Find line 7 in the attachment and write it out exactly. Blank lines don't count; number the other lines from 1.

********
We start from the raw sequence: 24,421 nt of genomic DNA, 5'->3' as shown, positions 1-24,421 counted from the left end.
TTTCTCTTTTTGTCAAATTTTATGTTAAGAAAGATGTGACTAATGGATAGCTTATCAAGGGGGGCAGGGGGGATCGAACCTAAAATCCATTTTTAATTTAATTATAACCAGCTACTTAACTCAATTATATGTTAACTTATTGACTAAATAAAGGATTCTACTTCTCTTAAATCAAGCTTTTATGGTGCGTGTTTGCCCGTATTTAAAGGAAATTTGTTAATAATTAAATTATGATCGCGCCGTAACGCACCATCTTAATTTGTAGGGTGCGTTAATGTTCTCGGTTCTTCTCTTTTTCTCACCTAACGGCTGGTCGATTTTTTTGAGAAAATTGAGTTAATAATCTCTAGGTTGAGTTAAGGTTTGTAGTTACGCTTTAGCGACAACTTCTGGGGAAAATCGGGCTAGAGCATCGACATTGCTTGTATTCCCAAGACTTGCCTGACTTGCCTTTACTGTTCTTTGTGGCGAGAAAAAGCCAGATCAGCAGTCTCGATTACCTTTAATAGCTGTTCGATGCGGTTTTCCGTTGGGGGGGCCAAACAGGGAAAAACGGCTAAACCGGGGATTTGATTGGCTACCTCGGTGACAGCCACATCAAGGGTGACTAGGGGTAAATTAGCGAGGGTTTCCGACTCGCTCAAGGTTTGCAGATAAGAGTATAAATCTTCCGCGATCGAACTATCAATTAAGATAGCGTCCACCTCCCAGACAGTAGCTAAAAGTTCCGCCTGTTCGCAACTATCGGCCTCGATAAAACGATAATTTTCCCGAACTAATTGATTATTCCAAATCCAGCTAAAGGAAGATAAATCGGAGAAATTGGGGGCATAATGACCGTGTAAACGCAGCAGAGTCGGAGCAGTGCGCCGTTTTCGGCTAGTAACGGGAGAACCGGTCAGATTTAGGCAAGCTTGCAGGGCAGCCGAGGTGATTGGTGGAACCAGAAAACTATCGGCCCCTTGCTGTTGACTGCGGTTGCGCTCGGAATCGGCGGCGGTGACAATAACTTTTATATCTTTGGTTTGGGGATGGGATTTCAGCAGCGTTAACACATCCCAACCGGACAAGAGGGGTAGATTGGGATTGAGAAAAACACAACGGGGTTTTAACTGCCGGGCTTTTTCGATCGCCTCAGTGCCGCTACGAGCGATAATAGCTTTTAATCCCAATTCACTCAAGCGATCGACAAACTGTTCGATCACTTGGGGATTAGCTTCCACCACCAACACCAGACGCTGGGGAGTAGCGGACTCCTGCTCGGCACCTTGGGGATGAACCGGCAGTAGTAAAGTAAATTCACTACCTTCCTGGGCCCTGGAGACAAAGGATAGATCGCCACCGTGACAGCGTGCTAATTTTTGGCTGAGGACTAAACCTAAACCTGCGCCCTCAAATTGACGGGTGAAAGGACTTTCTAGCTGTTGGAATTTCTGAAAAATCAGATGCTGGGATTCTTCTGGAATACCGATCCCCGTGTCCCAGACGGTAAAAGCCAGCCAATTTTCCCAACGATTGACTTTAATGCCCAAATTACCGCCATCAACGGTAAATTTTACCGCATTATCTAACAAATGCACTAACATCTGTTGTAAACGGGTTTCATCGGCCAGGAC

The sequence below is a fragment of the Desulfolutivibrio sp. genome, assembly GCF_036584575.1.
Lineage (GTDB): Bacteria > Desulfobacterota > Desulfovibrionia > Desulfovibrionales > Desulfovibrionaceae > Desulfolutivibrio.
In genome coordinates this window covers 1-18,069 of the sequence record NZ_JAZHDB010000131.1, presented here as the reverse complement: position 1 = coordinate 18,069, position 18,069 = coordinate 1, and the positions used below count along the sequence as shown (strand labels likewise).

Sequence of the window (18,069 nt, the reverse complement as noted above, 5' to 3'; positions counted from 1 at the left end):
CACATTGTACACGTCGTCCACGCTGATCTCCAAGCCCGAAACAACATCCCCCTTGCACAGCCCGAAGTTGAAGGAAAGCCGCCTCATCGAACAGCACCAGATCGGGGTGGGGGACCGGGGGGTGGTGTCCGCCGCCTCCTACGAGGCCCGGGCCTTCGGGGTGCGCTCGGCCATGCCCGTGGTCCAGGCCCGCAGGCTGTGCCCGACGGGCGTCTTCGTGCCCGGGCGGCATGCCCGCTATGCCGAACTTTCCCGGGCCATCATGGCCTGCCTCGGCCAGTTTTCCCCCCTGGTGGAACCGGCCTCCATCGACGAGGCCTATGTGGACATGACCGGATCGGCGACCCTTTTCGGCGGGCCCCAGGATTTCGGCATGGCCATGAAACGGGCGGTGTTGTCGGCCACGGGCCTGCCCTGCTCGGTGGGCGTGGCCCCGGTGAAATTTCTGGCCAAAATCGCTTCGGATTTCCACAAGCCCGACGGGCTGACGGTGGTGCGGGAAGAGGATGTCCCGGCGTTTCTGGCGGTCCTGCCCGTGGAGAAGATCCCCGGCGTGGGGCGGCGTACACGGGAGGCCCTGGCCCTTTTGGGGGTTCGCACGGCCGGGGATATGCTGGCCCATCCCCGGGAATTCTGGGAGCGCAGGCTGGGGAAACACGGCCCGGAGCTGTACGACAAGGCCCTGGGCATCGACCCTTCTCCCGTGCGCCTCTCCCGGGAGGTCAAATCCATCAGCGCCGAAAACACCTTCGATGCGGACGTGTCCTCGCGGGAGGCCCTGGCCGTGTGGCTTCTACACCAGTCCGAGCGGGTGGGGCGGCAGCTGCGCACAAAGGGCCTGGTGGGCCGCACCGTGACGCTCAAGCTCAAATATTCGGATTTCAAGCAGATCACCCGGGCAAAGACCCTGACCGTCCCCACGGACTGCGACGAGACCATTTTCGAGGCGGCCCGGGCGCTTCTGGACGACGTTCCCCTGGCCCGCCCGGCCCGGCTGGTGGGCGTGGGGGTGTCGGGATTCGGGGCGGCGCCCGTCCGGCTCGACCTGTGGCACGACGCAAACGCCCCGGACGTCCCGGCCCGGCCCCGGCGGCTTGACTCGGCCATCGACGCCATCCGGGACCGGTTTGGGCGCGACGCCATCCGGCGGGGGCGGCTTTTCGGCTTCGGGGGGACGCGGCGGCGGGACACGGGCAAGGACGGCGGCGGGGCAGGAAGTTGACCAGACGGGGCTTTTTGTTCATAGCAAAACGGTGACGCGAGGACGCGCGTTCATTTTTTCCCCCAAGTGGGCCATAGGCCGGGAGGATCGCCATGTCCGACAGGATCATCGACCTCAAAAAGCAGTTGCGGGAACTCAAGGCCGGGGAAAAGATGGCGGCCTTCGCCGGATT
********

CACATTGTACACGTCGTCCACGCTGATCTCCAAGCCCGAAACAACATCCCCCTTGCACAGCCCGAAGTTGAAGGAAAGCCGCCTCATCGAACAGCACCAGATCGGGGTGGGGGACCGGGGGGTGGTGTCCGCCGCCTCCTACGAGGCCCGGGCCTTCGGGGTGCGCTCGGCCATGCCCGTGGTCCAGGCCCGCAGGCTGTGCCCGACGGGCGTCTTCGTGCCCGGGCGGCATGCCCGCTATGCCGAACTTTCCCGGGCCATCATGGCCTGCCTCGGCCAGTTTTCCCCCCTGGTGGAACCGGCCTCCATCGACGAGGCCTATGTGGACATGACCGGATCGGCGACCCTTTTCGGCGGGCCCCAGGATTTCGGCATGGCCATGAAACGGGCGGTGTTGTCGGCCACGGGCCTGCCCTGCTCGGTGGGCGTGGCCCCGGTGAAATTTCTGGCCAAAATCGCTTCGGATTTCCACAAGCCCGACGGGCTGACGGTGGTGCGGGAAGAGGATGTCCCGGCGTTTCTGGCGGTCCTGCCCGTGGAGAAGATCCCCGGCGTGGGGCGGCGTACACGGGAGGCCCTGGCCCTTTTGGGGGTTCGCACGGCCGGGGATATGCTGGCCCATCCCCGGGAATTCTGGGAGCGCAGGCTGGGGAAACACGGCCCGGAGCTGTACGACAAGGCCCTGGGCATCGACCCTTCTCCCGTGCGCCTCTCCCGGGAGGTCAAATCCATCAGCGCCGAAAACACCTTCGATGCGGACGTGTCCTCGCGGGAGGCCCTGGCCGTGTGGCTTCTACACCAGTCCGAGCGGGTGGGGCGGCAGCTGCGCACAAAGGGCCTGGTGGGCCGCACCGTGACGCTCAAGCTCAAATATTCGGATTTCAAGCAGATCACCCGGGCAAAGACCCTGACCGTCCCCACGGACTGCGACGAGACCATTTTCGAGGCGGCCCGGGCGCTTCTGGACGACGTTCCCCTGGCCCGCCCGGCCCGGCTGGTGGGCGTGGGGGTGTCGGGATTCGGGGCGGCGCCCGTCCGGCTCGACCTGTGGCACGACGCAAACGCCCCGGACGTCCCGGCCCGGCCCCGGCGGCTTGACTCGGCCATCGACGCCATCCGGGACCGGTTTGGGCGCGACGCCATCCGGCGGGGGCGGCTTTTCGGCTTCGGGGGGACGCGGCGGCGGGACACGGGCAAGGACGGCGGCGGGGCAGGAAGTTGACCAGACGGGGCTTTTTGTTCATAGCAAAACGGTGACGCGAGGACGCGCGTTCATTTTTTCCCCCAAGTGGGCCATAGGCCGGGAGGATCGCCATGTCCGACAGGATCATCGACCTCAAAAAGCAGTTGCGGGAACTCAAGGCCGGGGAAAAGATGGCGGCCTTCGCCGGATT